A 200-year-old evolutionary puzzle surrounding a group of animals described by Charles Darwinas "the strangest ever discovered" has been resolved by scientists.
International experts, including a team from London's Natural History Museum, found evidence that South America's extinct "native ungulates", the last of which died out 10,000 years ago, are related to horses.
Previously, scientists had struggled to trace the evolution of the creatures, which possessed features seen in many different unrelated species.
In the past they have been linked to elephants and other species with an African origin.
The new findings, published in the journal Nature, are based on studies of fossil collagen protein, which can survive much longer than DNA.
Dr Ross MacPhee, from the American Museum of Natural History, said: "Fitting South American ungulates to the mammalian family tree has always been a major challenge for palaeontologists, because anatomically they were these weird mosaics, exhibiting features found in a huge variety of quite unrelated species living all over the place.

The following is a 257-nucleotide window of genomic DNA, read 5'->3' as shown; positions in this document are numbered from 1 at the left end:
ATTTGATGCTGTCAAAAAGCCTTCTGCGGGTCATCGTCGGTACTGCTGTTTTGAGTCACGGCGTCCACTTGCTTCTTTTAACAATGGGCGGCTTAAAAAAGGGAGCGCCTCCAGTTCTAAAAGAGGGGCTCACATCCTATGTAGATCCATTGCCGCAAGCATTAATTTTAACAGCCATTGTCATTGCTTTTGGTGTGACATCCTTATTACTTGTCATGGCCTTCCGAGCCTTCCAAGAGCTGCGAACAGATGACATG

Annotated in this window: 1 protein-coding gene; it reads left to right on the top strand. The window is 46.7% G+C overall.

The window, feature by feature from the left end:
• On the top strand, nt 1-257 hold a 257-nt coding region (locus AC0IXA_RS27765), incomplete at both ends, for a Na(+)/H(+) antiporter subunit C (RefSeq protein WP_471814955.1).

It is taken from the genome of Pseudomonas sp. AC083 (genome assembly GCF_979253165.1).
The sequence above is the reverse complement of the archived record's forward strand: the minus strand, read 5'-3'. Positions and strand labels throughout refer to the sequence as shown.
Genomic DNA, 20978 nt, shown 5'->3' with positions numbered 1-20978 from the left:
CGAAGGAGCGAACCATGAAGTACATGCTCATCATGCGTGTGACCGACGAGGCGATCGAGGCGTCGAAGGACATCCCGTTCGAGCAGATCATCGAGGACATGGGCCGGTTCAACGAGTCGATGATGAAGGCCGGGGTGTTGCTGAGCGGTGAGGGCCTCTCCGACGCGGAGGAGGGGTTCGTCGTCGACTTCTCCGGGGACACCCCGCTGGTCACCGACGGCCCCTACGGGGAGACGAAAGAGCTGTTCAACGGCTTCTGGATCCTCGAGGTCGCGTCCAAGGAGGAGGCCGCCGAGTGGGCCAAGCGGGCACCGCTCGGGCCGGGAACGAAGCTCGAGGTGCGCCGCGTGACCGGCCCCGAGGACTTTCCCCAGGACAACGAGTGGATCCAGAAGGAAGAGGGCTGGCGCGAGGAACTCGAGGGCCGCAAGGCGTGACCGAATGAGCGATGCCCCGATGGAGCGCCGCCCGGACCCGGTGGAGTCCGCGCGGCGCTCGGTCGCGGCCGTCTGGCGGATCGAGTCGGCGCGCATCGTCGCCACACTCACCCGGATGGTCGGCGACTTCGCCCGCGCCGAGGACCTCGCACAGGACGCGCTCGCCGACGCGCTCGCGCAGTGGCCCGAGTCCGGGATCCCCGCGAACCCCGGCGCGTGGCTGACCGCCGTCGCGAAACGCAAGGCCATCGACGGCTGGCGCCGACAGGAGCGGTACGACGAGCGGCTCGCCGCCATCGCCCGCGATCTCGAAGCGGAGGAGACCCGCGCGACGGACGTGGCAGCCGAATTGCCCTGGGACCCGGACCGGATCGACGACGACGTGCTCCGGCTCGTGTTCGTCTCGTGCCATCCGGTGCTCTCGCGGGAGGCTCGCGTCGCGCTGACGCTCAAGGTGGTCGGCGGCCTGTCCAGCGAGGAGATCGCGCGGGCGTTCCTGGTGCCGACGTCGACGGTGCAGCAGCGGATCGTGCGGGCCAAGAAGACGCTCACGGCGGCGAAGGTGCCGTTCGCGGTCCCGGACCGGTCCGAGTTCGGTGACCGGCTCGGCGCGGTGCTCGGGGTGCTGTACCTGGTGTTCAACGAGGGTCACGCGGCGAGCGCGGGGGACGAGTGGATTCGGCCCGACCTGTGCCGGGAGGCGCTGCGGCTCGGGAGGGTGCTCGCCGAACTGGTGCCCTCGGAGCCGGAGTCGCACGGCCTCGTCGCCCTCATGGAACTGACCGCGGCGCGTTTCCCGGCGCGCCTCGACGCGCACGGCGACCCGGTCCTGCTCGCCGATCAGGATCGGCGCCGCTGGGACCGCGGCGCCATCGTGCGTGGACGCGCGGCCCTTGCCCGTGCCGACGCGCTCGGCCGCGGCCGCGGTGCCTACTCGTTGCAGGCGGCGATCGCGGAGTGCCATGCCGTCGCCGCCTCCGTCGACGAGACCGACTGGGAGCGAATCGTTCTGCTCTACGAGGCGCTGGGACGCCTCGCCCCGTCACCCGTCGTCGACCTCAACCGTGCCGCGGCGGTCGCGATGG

"This is what puzzled Darwinand his collaborator Richard Owen so much in the early 19th century. With all of these conflicting signals, they couldn't say whether these ungulates were related to giant rodents, or elephants, or camels, or what have you."
In contrast, DNA degrades rapidly in warm, wet conditions like those typical of South America.
Amino acids - protein building blocks - from the collagen of different species can be compared to see how closely they are related.
Using this technique, known as "proteomic analysis", the scientists screened 48 fossils from two species whose remains Darwindiscovered 180 years ago in Uruguay and Argentina, Toxodon platensis and Macrauchenia patachonica.
They were able to show conclusively that the closest living relatives of these species were perissodactyls, a group that includes horses, rhinos and tapirs.
The evidence suggests that ancestors of South American ungulates arrived from North America more than 60 million years ago, probably soon after the mass-extinction that killed off the dinosaurs.
Co-author Professor Ian Barnes, from the Natural History Museum, said: "Although the bones of these animals had been studied for over 180 years, no clear picture of their origins had been reached."
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